Read the fine print

Sharfaa Williams from Gelvandale wrote: With all of the recent rain we have had, my cars’s electronics just stopped working. When I called my insurance they told me I am not covered for water damage. But to my understanding I have been paying for comprehensive cover. How do I ensure that I get the insurance to cover my expenses?
The particular clauses of the contract would have to be examined as insurance contracts are very specific and even though the term “comprehensive” is used, it does not mean any eventuality is covered. For instance, an electronic problem might be viewed by the insurers as natural wear, and tear not to mention that the insurers might contest the issue of the exact causes as alleged by the client as being damage caused by recent rains. A client can ask for reasons in writing, and if the client is not happy the matter can be taken up with a lawyer, and/or referred to the insurance industry ombudsman.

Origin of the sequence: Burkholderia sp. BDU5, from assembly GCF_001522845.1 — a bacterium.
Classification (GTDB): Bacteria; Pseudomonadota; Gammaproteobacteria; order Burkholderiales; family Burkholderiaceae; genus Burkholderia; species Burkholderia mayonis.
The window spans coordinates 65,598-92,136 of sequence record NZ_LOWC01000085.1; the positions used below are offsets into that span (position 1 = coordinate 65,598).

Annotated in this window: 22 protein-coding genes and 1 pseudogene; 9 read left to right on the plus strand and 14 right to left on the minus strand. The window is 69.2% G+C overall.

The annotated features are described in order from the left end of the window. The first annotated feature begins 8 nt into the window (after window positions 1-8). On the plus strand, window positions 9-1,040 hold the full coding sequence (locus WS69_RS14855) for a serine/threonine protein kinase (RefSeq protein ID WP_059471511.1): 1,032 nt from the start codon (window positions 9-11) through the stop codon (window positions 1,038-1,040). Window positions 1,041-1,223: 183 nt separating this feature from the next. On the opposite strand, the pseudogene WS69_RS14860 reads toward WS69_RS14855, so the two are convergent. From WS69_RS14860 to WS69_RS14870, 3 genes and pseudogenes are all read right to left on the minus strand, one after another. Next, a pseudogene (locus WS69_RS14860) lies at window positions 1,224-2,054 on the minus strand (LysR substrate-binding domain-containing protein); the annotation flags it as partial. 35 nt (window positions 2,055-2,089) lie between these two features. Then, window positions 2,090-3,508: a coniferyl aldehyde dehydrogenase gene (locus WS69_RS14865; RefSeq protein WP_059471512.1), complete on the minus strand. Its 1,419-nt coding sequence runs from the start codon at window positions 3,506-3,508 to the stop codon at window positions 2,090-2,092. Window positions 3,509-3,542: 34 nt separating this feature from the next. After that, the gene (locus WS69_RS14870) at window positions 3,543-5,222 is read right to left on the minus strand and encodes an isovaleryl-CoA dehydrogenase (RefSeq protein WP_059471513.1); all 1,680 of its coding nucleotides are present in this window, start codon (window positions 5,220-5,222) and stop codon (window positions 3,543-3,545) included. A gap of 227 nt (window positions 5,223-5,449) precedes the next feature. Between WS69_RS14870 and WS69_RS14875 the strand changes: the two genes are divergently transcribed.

Glen Marias from Sanctor wrote: A colleague and I recently discovered that our employer had not been paying UIF for the past four years that we have been employed by him. Now the company is on the verge of bankruptcy and he wants to relieve us of our duties without any payout. How do we go about claiming funds which are rightfully ours?
Employers are obliged to register employees for UIF and contacting the UIF to find out what support might be available can be considered. Any settlement offer from the employer should be considered in the context of what might have been due in terms of a normal redundancy package. Consulting a labour lawyer is always advisable in these matters.
Contact the Legal Aid South Africa toll free Advice Line on 0800-110 -110

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